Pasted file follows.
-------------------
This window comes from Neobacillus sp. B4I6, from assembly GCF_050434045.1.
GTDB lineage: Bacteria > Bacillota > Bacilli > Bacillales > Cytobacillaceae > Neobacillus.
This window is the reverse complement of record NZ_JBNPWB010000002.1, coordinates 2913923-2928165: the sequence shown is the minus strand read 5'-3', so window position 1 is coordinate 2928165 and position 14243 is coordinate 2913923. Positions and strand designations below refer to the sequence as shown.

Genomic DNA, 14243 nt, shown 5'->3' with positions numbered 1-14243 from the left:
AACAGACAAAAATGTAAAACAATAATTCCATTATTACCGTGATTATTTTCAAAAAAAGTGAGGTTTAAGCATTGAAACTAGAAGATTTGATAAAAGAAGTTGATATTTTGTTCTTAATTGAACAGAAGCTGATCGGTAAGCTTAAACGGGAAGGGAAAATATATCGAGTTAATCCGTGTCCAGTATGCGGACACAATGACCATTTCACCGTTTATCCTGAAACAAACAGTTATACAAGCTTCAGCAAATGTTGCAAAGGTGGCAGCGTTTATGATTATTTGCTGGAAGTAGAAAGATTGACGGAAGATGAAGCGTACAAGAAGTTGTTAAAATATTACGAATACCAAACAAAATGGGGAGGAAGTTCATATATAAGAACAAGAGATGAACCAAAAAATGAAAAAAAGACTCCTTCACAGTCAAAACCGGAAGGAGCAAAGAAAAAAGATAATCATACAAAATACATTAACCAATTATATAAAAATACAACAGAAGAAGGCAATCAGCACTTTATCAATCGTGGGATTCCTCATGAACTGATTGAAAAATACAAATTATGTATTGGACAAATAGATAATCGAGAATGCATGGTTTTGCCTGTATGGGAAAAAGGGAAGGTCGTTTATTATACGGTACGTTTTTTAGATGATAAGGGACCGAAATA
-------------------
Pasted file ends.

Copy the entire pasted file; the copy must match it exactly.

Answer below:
This window comes from Neobacillus sp. B4I6, from assembly GCF_050434045.1.
GTDB lineage: Bacteria > Bacillota > Bacilli > Bacillales > Cytobacillaceae > Neobacillus.
This window is the reverse complement of record NZ_JBNPWB010000002.1, coordinates 2913923-2928165: the sequence shown is the minus strand read 5'-3', so window position 1 is coordinate 2928165 and position 14243 is coordinate 2913923. Positions and strand designations below refer to the sequence as shown.

Genomic DNA, 14243 nt, shown 5'->3' with positions numbered 1-14243 from the left:
AACAGACAAAAATGTAAAACAATAATTCCATTATTACCGTGATTATTTTCAAAAAAAGTGAGGTTTAAGCATTGAAACTAGAAGATTTGATAAAAGAAGTTGATATTTTGTTCTTAATTGAACAGAAGCTGATCGGTAAGCTTAAACGGGAAGGGAAAATATATCGAGTTAATCCGTGTCCAGTATGCGGACACAATGACCATTTCACCGTTTATCCTGAAACAAACAGTTATACAAGCTTCAGCAAATGTTGCAAAGGTGGCAGCGTTTATGATTATTTGCTGGAAGTAGAAAGATTGACGGAAGATGAAGCGTACAAGAAGTTGTTAAAATATTACGAATACCAAACAAAATGGGGAGGAAGTTCATATATAAGAACAAGAGATGAACCAAAAAATGAAAAAAAGACTCCTTCACAGTCAAAACCGGAAGGAGCAAAGAAAAAAGATAATCATACAAAATACATTAACCAATTATATAAAAATACAACAGAAGAAGGCAATCAGCACTTTATCAATCGTGGGATTCCTCATGAACTGATTGAAAAATACAAATTATGTATTGGACAAATAGATAATCGAGAATGCATGGTTTTGCCTGTATGGGAAAAAGGGAAGGTCGTTTATTATACGGTACGTTTTTTAGATGATAAGGGACCGAAATA